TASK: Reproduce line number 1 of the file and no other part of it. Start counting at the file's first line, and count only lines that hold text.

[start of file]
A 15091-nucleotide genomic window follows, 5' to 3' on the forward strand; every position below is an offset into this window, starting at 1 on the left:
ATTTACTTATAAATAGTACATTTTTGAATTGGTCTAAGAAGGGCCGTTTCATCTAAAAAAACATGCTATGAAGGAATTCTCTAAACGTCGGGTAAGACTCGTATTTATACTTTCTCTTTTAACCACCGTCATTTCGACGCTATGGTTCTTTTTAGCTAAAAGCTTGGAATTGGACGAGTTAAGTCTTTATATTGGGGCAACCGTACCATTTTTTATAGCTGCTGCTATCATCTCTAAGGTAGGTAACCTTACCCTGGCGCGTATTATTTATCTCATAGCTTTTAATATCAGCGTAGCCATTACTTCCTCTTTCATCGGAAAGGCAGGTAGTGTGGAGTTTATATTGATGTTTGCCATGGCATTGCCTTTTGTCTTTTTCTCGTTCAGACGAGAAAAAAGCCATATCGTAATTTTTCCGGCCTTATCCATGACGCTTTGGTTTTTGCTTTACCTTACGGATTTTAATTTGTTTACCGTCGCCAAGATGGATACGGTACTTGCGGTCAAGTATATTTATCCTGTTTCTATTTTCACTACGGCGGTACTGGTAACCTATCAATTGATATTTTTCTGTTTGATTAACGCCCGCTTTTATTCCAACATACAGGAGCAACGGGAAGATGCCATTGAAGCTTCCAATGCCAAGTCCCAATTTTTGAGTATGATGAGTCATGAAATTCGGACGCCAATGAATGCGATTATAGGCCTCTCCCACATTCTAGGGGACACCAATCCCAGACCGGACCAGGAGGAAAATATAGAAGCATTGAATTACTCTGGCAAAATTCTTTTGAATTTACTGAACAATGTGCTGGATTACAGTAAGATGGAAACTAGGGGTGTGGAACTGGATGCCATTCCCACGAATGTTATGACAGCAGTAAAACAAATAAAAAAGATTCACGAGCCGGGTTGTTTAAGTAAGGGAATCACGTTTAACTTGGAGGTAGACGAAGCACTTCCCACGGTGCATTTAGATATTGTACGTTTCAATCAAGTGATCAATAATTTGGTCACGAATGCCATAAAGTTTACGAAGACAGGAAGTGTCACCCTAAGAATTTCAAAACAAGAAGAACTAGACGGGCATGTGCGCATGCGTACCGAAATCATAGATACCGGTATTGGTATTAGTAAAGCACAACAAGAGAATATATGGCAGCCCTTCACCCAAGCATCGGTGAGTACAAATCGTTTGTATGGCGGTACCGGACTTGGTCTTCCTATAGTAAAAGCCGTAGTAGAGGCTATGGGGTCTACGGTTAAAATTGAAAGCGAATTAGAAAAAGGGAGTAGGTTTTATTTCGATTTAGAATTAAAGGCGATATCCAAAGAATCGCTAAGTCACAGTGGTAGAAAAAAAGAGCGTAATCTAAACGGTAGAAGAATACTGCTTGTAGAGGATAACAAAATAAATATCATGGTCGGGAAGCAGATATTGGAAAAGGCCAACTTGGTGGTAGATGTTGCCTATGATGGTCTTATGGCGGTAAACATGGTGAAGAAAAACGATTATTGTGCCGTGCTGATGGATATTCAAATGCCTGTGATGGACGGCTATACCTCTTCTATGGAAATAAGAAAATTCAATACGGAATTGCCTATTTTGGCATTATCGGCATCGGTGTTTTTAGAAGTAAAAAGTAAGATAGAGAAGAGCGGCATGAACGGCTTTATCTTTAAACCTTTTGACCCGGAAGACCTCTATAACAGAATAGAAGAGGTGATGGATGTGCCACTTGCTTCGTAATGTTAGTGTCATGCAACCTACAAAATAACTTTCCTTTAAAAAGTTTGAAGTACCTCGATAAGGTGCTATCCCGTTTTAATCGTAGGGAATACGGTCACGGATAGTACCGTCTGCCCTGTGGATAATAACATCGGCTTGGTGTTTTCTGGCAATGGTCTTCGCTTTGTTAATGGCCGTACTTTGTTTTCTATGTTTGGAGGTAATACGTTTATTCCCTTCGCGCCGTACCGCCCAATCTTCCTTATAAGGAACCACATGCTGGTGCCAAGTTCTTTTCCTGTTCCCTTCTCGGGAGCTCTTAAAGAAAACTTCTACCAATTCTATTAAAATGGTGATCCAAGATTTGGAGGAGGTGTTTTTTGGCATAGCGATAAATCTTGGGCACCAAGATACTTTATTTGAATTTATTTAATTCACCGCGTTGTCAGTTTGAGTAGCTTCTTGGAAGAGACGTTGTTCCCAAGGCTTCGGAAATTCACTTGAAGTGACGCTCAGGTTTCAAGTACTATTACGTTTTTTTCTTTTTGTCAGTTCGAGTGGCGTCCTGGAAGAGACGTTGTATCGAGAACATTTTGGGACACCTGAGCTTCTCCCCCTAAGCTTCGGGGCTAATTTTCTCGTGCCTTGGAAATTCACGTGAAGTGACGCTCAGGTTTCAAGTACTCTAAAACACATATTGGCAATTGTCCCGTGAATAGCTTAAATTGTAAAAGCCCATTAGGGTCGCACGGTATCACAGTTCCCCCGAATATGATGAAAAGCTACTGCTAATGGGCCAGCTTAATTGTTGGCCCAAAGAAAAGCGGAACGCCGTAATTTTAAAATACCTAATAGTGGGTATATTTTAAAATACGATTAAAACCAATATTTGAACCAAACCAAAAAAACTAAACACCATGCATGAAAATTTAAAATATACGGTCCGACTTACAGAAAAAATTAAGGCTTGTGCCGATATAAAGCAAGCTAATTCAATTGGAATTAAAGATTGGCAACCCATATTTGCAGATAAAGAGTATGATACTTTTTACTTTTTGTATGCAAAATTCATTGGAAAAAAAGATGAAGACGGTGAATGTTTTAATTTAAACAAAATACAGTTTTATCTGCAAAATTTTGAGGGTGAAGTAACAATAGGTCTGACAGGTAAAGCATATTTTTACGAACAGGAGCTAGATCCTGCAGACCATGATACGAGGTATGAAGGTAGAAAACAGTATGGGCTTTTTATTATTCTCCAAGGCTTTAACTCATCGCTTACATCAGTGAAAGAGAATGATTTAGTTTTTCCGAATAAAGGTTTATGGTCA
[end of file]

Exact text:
A 15091-nucleotide genomic window follows, 5' to 3' on the forward strand; every position below is an offset into this window, starting at 1 on the left: